[rfc-i] How "modern" word processors do it
Brian E Carpenter
brian.e.carpenter at gmail.com
Sat Jun 2 01:23:33 PDT 2012
On 2012-06-01 17:54, Martin Rex wrote:
> Brian E Carpenter wrote:
>> My point is anyway that "WYSIWYG" always hides markup and what really matters
>> is the richness or poverty of the underlying markup.
> I think that assertion is wrong and based purely on mediocre tools that
> are so brittle about the underlying markup that exposing it for editing
> would break the tools so badly that it wasn't allowed.
Unfortunately those are the tools that most people use most of
> While such a restriction may apply to certain editors (including Word),
> it is by far not universal. NRoffEdit has a dual-view UI, where you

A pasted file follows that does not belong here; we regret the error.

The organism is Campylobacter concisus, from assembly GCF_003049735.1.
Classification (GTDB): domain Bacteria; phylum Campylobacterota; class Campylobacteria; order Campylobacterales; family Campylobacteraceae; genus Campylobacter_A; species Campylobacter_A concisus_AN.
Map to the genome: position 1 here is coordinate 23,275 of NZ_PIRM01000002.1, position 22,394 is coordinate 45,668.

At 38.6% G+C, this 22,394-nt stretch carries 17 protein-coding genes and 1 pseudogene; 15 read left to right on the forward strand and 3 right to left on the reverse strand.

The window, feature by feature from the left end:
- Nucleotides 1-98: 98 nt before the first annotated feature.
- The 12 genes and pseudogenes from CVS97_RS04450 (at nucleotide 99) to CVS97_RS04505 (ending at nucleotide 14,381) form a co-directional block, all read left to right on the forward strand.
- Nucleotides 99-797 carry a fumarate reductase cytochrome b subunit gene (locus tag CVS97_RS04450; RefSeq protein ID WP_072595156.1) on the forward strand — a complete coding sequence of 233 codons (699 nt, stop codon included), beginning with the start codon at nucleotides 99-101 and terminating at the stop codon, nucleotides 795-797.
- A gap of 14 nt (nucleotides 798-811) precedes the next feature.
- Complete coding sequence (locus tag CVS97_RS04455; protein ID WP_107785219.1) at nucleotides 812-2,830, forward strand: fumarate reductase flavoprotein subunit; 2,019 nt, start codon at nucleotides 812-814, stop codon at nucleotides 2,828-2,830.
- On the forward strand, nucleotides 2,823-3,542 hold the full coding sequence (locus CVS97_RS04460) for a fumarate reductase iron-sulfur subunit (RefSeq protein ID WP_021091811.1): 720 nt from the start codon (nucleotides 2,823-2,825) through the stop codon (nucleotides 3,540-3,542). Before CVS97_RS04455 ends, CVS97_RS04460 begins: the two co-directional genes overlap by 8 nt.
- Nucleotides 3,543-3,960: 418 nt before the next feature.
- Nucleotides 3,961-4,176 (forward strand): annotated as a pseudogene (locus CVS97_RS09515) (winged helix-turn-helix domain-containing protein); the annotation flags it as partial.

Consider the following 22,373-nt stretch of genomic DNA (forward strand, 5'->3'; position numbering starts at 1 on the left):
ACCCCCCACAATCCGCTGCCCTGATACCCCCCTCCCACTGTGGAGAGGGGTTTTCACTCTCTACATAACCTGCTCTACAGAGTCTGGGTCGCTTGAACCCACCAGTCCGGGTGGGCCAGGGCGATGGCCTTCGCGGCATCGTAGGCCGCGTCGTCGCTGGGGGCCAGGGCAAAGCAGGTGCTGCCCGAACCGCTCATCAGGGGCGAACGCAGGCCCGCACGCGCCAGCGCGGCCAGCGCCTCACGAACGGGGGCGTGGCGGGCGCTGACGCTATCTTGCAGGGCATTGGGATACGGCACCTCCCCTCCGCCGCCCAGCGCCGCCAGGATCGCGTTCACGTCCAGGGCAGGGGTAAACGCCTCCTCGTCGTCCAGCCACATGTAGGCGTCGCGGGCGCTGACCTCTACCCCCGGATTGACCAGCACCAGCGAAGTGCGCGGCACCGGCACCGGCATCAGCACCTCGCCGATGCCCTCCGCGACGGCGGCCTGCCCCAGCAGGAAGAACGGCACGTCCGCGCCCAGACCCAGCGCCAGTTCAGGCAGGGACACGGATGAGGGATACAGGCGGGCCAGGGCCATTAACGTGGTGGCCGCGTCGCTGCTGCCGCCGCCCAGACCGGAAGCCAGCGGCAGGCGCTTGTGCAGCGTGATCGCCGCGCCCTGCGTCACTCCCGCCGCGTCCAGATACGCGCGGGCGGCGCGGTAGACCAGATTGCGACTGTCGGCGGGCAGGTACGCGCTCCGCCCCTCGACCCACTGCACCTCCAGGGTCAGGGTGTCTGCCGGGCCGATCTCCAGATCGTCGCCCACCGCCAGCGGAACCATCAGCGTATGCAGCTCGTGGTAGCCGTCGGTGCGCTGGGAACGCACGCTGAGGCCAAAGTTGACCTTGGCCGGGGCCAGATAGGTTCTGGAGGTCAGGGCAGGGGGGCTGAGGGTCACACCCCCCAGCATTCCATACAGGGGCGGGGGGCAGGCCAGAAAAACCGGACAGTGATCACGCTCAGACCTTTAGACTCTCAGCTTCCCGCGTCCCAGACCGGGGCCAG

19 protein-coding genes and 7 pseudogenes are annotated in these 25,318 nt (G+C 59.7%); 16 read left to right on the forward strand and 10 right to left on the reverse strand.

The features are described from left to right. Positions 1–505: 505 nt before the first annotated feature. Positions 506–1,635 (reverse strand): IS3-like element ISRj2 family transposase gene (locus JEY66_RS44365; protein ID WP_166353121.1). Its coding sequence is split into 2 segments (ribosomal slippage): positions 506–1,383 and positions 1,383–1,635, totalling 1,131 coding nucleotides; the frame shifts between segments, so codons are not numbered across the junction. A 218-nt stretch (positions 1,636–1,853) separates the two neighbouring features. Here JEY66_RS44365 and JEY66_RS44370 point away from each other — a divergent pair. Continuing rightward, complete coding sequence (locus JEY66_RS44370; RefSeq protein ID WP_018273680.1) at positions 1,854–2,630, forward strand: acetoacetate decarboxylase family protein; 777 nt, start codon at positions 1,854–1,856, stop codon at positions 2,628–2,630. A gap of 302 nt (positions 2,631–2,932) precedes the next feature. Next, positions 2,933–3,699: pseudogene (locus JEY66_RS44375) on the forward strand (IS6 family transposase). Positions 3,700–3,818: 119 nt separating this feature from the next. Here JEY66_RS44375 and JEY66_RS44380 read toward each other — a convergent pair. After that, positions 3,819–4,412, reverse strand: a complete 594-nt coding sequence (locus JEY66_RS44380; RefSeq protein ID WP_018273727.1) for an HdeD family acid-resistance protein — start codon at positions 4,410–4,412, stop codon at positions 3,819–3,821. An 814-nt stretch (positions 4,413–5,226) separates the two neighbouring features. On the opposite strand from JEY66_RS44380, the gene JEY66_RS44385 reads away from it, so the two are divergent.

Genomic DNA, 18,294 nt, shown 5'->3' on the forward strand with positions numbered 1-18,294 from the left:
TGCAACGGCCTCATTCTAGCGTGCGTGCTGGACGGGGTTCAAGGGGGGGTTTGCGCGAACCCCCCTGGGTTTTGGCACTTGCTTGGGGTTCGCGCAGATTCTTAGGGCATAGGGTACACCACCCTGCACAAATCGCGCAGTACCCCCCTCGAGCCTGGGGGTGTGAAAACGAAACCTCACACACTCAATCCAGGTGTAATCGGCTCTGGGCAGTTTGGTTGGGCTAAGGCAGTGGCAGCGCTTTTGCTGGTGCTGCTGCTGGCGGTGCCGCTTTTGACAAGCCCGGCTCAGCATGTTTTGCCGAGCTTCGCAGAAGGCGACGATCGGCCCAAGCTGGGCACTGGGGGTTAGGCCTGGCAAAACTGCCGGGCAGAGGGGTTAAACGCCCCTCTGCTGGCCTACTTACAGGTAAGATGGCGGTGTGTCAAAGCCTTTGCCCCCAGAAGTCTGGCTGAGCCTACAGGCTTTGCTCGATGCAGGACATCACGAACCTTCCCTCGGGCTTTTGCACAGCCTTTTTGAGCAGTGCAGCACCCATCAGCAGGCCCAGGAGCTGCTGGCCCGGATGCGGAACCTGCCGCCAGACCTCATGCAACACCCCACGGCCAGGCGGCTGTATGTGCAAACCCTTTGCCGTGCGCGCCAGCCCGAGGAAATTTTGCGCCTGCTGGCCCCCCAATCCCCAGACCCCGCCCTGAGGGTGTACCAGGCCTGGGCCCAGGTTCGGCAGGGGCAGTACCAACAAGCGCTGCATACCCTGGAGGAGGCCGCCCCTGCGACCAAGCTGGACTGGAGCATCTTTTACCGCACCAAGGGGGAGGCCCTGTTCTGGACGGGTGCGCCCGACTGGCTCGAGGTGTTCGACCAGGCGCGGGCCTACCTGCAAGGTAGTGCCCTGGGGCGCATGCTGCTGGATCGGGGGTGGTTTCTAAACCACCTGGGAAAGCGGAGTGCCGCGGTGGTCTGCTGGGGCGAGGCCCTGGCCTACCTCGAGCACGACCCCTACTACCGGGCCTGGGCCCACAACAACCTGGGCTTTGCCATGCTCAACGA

> edit the raw source in the left pane and get a preview of the resulting
> output (WYSIWYG) in the right pane with near-instant conversion.
> But the "richer" the meta-data structure, the more CPU-intensive will
> be the preview rendering, and the harder it is to find the real information
> between the markup dreck.
> As it has been previously mentioned, perfection in design is achieved
> not when there is nothing left to add, but when there is nothing left
> to take away. (Antoine de Saint Exupery)
> I don't mind when I-D authors use a gigantic complex toolchain and spend
> 50% of their time with the toolchain (and trying to make it "even better"),
> another 30% on creating and maintaining their meta-data, and have a mere
> 20% of their resources left to spend on actual content.
> But the requirements on submission formats should not be made more
> difficult from what we have now, which allows I-D authors to spend
>> 90% of their time on authoring with a tool like NRoffEdit
> (which includes an instand spell-checker in addition to the instant
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